WORKERS’ ACTION CENTRE: New protections for Ontario workers announced today

Action Alert: Workers' Action Centre

New protections for Ontario workers announced today

Workers in Ontario have won important new protections against wage theft under new legislation introduced today.

The new bill introduces many changes that Workers’ Action Centre members and supporters across the province have been calling for through the Stop Wage Theft campaign.  If passed the new legislation would:

  1. Give workers 2 years to claim unpaid wages
  2. Get rid of the unfair $10,000 limit on the unpaid wages that can be claimed
  3. Make temp agencies and client companies jointly liable for ESA violations
  4. End WSIB rating system loopholes that provided an incentive for companies to use temp agencies
  5. Ban recruitment fees for all migrant workers

The Ministry of Labour also announced that they will fulfill their 2008 commitment to $10 million for proactive employment standards enforcement.  The government pledged to bring in more penalties for employers who violate the law and indicated the need to continue to make further changes to address precarious employment.

The bill will be tabled at Queen’s Park later this afternoon. We will share more analysis in the coming days.

WAC speaks out

WAC members spoke out today about the new protections:

“Wage theft is increasing across Ontario because many employers know there is virtually no cost to breaking the law. We have been fighting to make sure workers, including temp agency workers, have better protection at work. We now need the government to use stronger and more effective enforcement tools to fully protect workers on the job.” – Tom Wu

“Getting rid of the unfair $10,000 limit for employment standards claims and giving workers 2 years to file claims is a significant victory for Ontario workers, especially migrant workers. If these laws had existed a few years ago, I could have claimed the thousands of dollars of my stolen wages immediately rather than being forced to go to court. – Senthil Thevar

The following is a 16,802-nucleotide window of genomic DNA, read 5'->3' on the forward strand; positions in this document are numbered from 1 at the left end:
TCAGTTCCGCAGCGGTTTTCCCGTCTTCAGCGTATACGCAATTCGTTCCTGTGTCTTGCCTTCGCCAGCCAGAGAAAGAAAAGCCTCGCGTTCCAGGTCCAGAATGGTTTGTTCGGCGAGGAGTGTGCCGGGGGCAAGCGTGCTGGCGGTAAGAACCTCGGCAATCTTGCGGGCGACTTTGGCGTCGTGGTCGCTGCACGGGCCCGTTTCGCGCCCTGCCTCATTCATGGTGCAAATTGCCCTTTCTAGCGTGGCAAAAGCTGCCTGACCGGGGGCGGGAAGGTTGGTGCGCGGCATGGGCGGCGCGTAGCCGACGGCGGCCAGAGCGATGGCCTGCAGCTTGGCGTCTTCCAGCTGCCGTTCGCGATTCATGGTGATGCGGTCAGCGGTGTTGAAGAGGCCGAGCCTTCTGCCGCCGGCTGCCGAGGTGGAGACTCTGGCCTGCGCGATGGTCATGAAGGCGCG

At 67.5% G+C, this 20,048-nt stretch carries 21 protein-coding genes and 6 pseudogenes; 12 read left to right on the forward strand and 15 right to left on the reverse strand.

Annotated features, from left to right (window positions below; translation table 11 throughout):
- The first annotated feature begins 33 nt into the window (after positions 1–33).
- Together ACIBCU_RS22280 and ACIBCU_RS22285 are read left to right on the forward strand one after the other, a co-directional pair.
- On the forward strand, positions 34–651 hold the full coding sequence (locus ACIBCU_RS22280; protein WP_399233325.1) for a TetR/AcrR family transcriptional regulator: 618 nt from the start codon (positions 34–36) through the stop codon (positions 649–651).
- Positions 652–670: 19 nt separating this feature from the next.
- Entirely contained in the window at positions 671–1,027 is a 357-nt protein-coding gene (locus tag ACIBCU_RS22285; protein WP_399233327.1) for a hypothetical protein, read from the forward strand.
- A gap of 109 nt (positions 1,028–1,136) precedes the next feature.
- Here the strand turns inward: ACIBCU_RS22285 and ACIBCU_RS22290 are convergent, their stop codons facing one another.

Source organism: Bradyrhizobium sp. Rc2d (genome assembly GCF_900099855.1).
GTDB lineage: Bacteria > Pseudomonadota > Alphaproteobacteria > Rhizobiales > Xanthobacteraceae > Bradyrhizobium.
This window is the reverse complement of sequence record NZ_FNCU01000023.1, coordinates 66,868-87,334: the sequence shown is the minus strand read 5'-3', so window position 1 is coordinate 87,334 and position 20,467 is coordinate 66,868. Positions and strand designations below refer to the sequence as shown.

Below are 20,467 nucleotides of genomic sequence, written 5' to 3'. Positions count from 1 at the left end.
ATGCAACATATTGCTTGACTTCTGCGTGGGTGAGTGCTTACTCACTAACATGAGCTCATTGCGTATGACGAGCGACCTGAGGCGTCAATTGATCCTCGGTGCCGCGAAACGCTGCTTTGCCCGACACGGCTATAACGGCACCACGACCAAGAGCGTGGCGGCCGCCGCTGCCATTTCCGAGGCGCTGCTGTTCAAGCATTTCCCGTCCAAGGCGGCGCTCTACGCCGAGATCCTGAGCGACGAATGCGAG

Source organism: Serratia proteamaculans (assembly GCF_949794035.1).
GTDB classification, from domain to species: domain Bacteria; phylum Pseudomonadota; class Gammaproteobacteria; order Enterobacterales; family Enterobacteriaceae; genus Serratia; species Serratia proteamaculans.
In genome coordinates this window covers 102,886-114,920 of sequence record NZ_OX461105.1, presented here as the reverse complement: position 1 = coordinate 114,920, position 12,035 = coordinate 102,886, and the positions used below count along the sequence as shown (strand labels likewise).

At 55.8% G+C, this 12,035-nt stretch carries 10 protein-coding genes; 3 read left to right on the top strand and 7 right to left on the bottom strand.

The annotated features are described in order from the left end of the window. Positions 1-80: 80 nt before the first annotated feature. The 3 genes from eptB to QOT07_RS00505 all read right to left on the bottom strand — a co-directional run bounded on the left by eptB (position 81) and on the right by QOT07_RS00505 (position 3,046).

In a front-page Toronto Star article featuring the changes WAC coordinator Deena Ladd stated  “the way things are now, a client company can have someone working for them for five years as a temp worker but never be held responsible for any of their working conditions…under this bill, these companies will now be held jointly liable – which means they would have to think about their business practices.”

We also need to make sure temp workers get equal pay for equal work and to close the gaps so that all workers covered under the law.

Recruitment fee ban just a first step 

The Migrant Workers Alliance for Change and other migrant worker groups have documented how migrant workers pay an equivalent of two years’ salaries in fees in their home countries to unscrupulous recruiters and agencies to come work in Canada.  

Extending the ban against recruitment fees to all migrant workers is an important first step in taking action to stop recruiter abuses. However, the Ontario government must take steps to license recruiters and make employers jointly liable for violations in order to crack down on exorbitant recruitment fees.  This is just one change among other comprehensive protections for migrant workers that are needed.

Read more about WAC’s Stop Wage Theft campaign here
Read more about the Migrant Workers Alliance for Change #makeitright campaign here and MWAC’s analysis on proposed changes here

www.workersactioncentre.org

Copyright © 2013 Workers’ Action Centre, All rights reserved.

Our mailing address is:

Workers’ Action Centre
720 Spadina Avenue
Suite 223
Toronto, Ontario M5S 2T9
Canada

CLEO – Latest Common Questions from Your Legal Rights

Latest Common Questions from Your Legal Rights, a website of legal information for people in Ontario

CLEO (Community Legal Education Ontario / Éducation juridique communautaire Ontario)

Latest Common Questions

What if the police stop me on the street and ask me who I am?

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What if the police stop me on the street and ask me who I am?

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Latest Resources

What Happens if My Friend Shoplifts?
This post on the Justice for Children and Youth blog looks at what happens when a young person is caught shoplifting as well as the possible legal consequences for her friend who didn’t report it or try to stop her. The article includes information on Civil Recovery letters as well as what these young people could be charged with under the Criminal Code.

Produced by:
Justice for Children and Youth

Evidence in the Criminal Law
This post on the Justice for Children and Youth blog looks at the law of evidence and the rules that control the proof of facts in legal proceedings. It describes three different forms of evidence including “real evidence,” “documentary evidence,,” and “testimonial evidence” also known as oral evidence.

Produced by:
Justice for Children and Youth

Breaking Down the Myths about Adoption
What are some myths about adoption? This blog takes them on:

Produced by:
Adoption Council of Canada

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NATIONAL HOUSING DAY: TENANT RIGHTS

High-rise appartment buildings at Kipling & Panorama, Rexdale.

This article is adapted from Rexdale Community Legal Clinic’s Tenant Rights presentation prepared by Alrica Gordon. It is intended for informational purposes only and does NOT constitute legal advice. If you have an issue with housing, tenant rights, are facing eviction, or for all other legal matter please call the clinic directly at (416)741-5201. We do NOT give legal advice online.